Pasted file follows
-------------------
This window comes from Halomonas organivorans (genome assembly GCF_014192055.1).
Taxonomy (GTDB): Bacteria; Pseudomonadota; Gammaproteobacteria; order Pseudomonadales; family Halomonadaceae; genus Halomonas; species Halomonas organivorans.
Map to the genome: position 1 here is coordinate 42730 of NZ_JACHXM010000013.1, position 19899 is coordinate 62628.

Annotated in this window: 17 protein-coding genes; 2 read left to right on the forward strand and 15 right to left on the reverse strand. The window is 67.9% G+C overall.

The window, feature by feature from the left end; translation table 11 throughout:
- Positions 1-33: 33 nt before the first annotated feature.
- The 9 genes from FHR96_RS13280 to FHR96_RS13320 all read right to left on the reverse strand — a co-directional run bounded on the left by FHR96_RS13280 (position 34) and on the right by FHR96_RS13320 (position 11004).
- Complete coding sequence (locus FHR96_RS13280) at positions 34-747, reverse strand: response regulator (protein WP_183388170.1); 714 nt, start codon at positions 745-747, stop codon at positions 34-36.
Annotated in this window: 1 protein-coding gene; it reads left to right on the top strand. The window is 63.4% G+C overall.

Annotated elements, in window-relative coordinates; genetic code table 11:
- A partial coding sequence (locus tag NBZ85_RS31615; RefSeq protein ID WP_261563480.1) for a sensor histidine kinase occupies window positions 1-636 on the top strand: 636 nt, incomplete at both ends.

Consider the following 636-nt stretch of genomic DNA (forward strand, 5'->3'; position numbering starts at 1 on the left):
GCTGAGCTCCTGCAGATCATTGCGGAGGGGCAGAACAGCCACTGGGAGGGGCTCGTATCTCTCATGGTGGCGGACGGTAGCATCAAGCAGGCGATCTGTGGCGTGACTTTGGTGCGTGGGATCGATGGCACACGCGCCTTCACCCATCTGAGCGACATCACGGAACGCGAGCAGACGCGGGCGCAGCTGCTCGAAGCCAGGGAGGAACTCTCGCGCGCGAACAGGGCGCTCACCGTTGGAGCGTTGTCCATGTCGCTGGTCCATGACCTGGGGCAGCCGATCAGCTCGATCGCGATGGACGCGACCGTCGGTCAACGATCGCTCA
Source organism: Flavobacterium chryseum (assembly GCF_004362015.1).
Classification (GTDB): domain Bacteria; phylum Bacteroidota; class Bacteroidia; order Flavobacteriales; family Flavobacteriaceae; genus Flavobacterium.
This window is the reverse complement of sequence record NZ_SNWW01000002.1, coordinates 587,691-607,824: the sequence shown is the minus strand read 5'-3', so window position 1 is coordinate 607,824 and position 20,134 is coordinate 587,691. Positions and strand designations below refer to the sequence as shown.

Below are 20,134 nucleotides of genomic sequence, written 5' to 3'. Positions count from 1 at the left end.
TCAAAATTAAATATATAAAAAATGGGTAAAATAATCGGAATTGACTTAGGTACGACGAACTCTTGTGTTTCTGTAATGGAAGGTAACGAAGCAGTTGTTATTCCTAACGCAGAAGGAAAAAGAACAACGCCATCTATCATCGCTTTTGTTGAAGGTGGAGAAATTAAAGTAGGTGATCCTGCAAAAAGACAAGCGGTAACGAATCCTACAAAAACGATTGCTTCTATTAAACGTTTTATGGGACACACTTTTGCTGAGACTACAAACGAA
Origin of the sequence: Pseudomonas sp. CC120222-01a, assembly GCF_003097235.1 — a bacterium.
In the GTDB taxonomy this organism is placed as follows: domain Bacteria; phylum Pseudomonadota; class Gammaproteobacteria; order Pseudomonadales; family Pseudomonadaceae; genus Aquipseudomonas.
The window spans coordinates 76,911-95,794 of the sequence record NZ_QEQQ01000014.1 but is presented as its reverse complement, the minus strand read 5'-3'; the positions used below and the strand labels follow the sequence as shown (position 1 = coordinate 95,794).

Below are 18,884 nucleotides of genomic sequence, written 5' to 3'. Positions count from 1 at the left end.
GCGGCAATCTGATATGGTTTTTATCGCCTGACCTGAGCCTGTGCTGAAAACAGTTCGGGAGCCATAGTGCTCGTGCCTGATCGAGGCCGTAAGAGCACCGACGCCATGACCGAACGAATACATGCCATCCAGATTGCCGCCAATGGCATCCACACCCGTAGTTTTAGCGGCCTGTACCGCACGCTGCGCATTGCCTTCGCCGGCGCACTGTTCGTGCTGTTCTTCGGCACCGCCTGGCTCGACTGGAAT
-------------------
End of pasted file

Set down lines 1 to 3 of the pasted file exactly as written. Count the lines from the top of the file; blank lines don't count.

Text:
This window comes from Halomonas organivorans (genome assembly GCF_014192055.1).
Taxonomy (GTDB): Bacteria; Pseudomonadota; Gammaproteobacteria; order Pseudomonadales; family Halomonadaceae; genus Halomonas; species Halomonas organivorans.
Map to the genome: position 1 here is coordinate 42730 of NZ_JACHXM010000013.1, position 19899 is coordinate 62628.